Redemption: A Perspective by Stanley “Tookie” Williams

Redemption: A Perspective by Stanley “Tookie” Williams
By Stanley “Tookie” Williams – Guest Columnist-

March 13, 2001

To say the least, I am a controversial figure with an unenviable gang legacy (Crips co-founder) that will forever haunt me.

Thus, it was highly improbable that I, a Black man on San Quentin’s death row, would overcome egregious odds to radically transform my life, author nine children’s books, create a viable program for youth (the Internet Project for Street Peace, an international peer mentoring and violence prevention effort), meet Winnie Mandela, gain worldwide recognition and be nominated for the 2001 Nobel Peace Prize.

For nearly 20 years I have been pitted against the morbid mind-set of certain unethical prison officials and their confidential informants. On the other hand, I spent half of those 20 years functioning in a predictable pattern of negative behavior. Throughout that first decade on death row, I was a quasi-slave to the prison conditions that dictated how I should think, act and survive.

Being a “condemned” man, I was expected to languish, unchanged, in the silent misery of the doomed. However, from 1988 to 1994, while in solitary confinement, I learned how to battle my hypocritical conscience, gang mentality and personal demons. I underwent many years of soul-searching and re-education, without “debriefing” (another word for “snitching”), without a broken spirit and without violating my moral convictions.

By 1993, I had rediscovered my humanity through the knowledge of God, culture and self, which became the “natural elements” for reshaping my life. I had become a man of principle and accountability, and a servant of God. For me, it was both a spiritual blessing and therapy for my soul to meditate on the teachings of the Qur’an, Metu Neter, the Perennial Psychology of the Bhagavad Gita, the Bible and other uplifting literature.

I became culturally conscious through the literary instructions of Cheikh Diop, Dr. Yosef S. Jochanna, Ivan V. Sertima, John H. Clarke, Jacob Carruthers and other Black historians. I even began to tackle topics such as politics, religion, law, math, psychology, philosophy, economics, leadership and others.

I have been disciplinary-free for over seven years. Still, prison officials continually challenge the merits of my positive transition; behind these walls, I remain the “whipping boy” for an unforgivable gang past. Hence, the public vilification of me launched by San Quentin’s spokesman, Vernell Crittendon. In a previous Final Call article dated December 26, 2000, the spokesman had stated, “We have many independent sources, the last as early as June, 2000, which indicated that he (Stanley Williams) is still involved with the Crips.”

Apparently, Crittendon has selective amnesia. I appealed the bogus June 2000 allegations through the inmate appeal process—and won. A copy of the document confirming that fact was mailed to The Final Call. San Quentin was somewhat tactful in hand-picking Crittendon, a Black man who was opportunistic enough to fabricate and deny his own conscience. But for Crittendon to rely upon his Blackness to project validity on his now-discredited statements made against me, will not work. Crittendon should really be ashamed of himself.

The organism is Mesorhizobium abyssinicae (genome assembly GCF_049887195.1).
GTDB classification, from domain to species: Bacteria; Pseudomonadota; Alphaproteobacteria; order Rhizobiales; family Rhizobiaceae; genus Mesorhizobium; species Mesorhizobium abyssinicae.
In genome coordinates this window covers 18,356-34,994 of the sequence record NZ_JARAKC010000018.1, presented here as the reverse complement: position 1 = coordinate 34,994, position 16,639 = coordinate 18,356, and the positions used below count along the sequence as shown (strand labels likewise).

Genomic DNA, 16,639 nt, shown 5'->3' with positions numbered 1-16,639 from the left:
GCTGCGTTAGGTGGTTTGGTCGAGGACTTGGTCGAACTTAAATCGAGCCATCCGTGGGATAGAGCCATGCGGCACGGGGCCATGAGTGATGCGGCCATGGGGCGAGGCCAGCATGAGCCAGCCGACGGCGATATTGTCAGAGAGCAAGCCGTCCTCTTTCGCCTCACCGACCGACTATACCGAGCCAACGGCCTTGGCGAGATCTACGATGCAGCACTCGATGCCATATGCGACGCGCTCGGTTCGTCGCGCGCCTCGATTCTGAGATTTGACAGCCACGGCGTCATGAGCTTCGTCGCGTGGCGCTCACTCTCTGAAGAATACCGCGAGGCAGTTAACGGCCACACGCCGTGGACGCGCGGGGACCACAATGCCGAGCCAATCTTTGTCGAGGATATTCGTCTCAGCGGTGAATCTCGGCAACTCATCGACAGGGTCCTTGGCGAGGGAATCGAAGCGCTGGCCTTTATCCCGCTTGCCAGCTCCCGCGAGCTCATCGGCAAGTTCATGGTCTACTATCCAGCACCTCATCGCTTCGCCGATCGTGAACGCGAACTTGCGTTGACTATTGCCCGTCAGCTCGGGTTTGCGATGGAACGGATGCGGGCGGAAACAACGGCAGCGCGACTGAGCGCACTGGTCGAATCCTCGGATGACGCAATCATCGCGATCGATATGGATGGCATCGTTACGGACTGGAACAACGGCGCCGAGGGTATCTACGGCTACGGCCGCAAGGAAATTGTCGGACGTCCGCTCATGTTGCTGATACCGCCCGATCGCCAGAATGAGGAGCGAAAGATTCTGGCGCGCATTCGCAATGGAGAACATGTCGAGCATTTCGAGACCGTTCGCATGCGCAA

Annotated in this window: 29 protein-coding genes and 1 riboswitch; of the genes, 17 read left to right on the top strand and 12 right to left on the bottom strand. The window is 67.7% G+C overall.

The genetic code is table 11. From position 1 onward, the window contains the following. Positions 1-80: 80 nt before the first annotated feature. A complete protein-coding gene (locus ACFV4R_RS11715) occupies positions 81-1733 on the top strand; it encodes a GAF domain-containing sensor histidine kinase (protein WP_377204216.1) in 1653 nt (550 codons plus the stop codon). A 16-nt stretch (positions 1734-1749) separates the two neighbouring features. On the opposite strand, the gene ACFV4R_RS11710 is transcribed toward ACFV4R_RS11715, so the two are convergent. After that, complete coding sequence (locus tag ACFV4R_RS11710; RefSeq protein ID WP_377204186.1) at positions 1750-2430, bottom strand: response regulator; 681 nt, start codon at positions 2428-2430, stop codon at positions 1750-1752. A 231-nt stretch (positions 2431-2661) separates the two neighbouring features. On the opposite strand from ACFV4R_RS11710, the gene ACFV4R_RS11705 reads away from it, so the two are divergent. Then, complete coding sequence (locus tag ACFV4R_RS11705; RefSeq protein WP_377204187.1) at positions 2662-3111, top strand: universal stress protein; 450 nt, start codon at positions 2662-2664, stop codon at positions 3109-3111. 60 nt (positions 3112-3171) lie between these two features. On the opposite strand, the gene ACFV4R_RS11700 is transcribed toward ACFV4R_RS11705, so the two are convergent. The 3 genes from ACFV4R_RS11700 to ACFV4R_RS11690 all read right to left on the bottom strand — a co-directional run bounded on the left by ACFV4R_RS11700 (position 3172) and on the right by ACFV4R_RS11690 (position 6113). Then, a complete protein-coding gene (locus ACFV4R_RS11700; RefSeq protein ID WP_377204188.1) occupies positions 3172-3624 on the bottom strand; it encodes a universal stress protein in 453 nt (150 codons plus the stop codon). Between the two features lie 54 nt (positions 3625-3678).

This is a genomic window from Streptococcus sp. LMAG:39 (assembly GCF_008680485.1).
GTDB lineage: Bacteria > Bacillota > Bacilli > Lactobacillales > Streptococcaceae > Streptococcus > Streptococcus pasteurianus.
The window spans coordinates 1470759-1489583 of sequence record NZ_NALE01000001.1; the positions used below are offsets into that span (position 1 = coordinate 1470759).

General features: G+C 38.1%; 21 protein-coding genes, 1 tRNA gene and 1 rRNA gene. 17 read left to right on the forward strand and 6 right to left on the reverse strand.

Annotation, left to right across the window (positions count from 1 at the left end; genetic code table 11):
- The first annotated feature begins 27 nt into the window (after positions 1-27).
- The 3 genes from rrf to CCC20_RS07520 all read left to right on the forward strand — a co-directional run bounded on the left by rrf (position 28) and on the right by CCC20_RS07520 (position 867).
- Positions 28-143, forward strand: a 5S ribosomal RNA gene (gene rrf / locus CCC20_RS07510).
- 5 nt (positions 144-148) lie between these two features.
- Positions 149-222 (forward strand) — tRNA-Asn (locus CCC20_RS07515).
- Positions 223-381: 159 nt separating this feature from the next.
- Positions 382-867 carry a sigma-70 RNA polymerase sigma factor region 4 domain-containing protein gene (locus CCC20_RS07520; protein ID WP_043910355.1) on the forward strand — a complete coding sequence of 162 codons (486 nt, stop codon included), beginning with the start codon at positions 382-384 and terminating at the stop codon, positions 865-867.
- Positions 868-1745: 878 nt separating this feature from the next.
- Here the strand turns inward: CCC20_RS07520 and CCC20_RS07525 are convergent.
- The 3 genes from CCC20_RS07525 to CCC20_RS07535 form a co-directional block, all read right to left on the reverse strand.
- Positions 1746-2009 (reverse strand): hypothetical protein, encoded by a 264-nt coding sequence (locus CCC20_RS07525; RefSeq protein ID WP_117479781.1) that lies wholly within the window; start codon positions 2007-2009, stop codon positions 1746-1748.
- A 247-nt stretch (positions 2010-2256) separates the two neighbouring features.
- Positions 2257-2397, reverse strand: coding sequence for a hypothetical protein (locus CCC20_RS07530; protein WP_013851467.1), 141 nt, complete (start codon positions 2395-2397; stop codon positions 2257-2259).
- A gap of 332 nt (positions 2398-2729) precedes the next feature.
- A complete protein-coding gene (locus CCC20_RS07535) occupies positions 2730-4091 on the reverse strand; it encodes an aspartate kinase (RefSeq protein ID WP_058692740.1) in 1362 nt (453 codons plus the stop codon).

Needless to say, my nomination for the Nobel Peace Prize has been opposed by a few vulturous journalists, victim rights groups, death penalty proponents, law enforcement groups and other self-imposed opposition. The focal point continues to elude their train of thought. Obviously, the nomination is not for my gang past, but for the present Internet Project for Street Peace work that I initiated from a death row cell and for the nine anti-gang and anti-violence books for schools and libraries that I have authored.

Nonetheless, I have been called an unrepentant sinner, a moral coward, criminal beast, serial killer and a Fox News network reporter even compared me to Adolph Hitler. My belief is that such ungodliness in the judgment of me is the toxic product of American racism. A Black man is not supposed to be capable of redeeming himself.

People tend to forget the transitions of Saul, who became Paul, Moses, King David and Saint Aurelius Augustine, who was not always saintly, given the boy he sired by a mistress. Another controversial transformation was Alfred Nobel, himself, who invented dynamite and, ultimately, created the Nobel Peace Prize. A newspaper mistakenly printed Alfred Nobel’s obituary instead of his dead brother’s: the headline accused Alfred Nobel of earning his wealth through an invention (dynamite) that countless people had used to kill one another. The misprint served as a premonition for Alfred Nobel, allowing him to see how the world would judge him. It provoked his transition.

Yet, my detractors contend that it is inconceivable that I could reorient my life. Back in the day, I was devoted to building a Crip nation at the expense of other Black people. Today, my life is dedicated to building unity among youths, to promoting youth programs, computer literacy and youth empowerment, and to developing an initiative for a broad-based progressive agenda for youth throughout the world.

In fact, I hold out, here and now, an olive branch to those of you who desire to unite in peaceful solidarity to reverse the cycle of self-destructive madness afflicting too many of our people, Black people, young and old alike. Please contact me through my web site, In conclusion, I realize that the process of “self-transition” begins and ends with the determination of my faith. Indeed, the value of my transition cannot be determined by the perception of what people think I am, but rather by the ethics of my deeds.

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